• les régimes des salariés non cadres regroupés au sein de l'Association des régimes de retraites complémentaires (ARRCO)

For the list of qualifying supplemental plans, visit l'Agirc et l'Arrco Web site (available in French only).

Provided that the person meets all of the conditions, employee contributions to the AGIRC and ARRCO may be deductible in Canada.

Germany

Social security arrangement

On October 1, 2005, all the pension insurance underwriters - the Federal Insurance Institution for Salaried Employees (BfA - Bundesversicherungsanstalt für Angestellte), the 22 Regional Insurance Offices (LVA - Landesversicherungsanstalten), the Federal Miners' Insurance Institution, the Railways Insurance Office and the Mariners' Insurance Fund came together under one umbrella. They are now all under the "German Pension Insurance" (Deutsche Rentenversicherung).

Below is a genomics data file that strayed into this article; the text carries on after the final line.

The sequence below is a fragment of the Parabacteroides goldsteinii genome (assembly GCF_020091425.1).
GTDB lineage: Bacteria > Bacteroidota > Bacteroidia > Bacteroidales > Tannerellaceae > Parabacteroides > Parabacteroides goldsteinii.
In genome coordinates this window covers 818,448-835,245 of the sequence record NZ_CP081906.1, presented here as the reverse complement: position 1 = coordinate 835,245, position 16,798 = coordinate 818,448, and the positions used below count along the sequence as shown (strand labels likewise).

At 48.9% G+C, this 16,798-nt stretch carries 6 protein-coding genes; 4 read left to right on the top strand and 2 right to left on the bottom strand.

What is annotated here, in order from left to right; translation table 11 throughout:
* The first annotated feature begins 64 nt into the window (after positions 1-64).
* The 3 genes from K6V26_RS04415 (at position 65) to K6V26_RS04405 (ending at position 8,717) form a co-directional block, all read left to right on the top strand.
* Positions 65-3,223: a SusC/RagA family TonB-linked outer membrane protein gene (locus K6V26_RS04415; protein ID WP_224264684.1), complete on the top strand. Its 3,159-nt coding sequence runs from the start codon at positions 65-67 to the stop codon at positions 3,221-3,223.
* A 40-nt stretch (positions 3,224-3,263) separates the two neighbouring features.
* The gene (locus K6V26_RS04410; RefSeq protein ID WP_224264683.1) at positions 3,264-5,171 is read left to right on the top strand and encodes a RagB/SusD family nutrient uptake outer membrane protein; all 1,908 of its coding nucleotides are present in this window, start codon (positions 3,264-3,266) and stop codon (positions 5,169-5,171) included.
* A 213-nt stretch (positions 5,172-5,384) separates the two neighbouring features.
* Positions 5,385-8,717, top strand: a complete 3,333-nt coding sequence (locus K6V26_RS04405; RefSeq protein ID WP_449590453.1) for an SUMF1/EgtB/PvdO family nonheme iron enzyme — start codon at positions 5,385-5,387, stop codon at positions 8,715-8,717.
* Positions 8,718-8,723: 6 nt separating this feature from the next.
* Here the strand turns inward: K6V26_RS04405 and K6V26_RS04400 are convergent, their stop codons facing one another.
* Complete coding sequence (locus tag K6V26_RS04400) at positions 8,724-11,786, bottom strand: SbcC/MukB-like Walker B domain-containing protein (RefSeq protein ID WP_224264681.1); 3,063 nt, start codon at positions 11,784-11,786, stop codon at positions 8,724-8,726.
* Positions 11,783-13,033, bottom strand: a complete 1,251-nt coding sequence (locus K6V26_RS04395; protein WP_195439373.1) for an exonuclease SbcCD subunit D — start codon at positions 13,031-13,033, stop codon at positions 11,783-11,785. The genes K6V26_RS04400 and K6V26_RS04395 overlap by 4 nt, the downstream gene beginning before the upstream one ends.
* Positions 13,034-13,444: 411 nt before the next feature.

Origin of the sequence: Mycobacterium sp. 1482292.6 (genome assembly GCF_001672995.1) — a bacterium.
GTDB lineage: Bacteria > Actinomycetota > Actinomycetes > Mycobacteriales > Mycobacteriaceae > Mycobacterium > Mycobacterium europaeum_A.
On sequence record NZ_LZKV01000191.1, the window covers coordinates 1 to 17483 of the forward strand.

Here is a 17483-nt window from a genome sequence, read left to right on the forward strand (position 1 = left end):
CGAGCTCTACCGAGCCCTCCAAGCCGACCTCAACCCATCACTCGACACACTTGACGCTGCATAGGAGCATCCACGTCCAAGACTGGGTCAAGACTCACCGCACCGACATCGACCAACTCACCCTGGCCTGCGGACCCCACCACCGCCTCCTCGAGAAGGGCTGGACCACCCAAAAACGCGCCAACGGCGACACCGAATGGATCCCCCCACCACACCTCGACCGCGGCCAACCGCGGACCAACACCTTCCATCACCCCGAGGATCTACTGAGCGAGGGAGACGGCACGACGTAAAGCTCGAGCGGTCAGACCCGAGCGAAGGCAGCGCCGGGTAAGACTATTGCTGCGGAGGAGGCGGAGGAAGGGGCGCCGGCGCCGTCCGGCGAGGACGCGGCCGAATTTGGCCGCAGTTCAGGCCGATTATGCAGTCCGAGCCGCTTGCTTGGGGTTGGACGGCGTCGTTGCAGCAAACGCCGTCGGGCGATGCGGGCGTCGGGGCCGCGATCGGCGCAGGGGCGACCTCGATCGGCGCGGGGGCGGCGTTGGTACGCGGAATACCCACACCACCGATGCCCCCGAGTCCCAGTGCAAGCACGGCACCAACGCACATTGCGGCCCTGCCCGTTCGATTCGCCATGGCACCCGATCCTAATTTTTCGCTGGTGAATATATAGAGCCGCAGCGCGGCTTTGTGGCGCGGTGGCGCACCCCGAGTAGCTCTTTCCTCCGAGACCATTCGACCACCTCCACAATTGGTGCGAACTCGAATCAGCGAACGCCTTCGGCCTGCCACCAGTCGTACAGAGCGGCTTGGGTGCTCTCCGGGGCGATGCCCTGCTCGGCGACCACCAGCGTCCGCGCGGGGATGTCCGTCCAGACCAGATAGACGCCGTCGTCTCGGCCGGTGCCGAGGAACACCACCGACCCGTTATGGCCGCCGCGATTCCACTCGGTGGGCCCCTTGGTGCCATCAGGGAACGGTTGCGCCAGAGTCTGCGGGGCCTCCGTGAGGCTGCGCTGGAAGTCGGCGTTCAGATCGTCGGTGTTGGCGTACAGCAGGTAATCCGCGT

For the list of qualifying German Pension Insurance agencies, visit
Deutsche Rentenversicherung Web site (available in English).

The statutory pension insurance is funded primarily through the contributions of those insured. Employees and employers each pay half of the applicable contribution rate. The employees contributions for the old age, disability, and survivor benefits are deductible from taxable income in Germany under section 10 subsection 1 No. 2(a), (b) in conjunction with subsection 3 of the Income Tax Act. Provided that the person meets all of the conditions, employee contributions to the Deutsche Rentenversicherung with respect to old age, disability, and survivor benefits can be granted as a tax credit in Canada.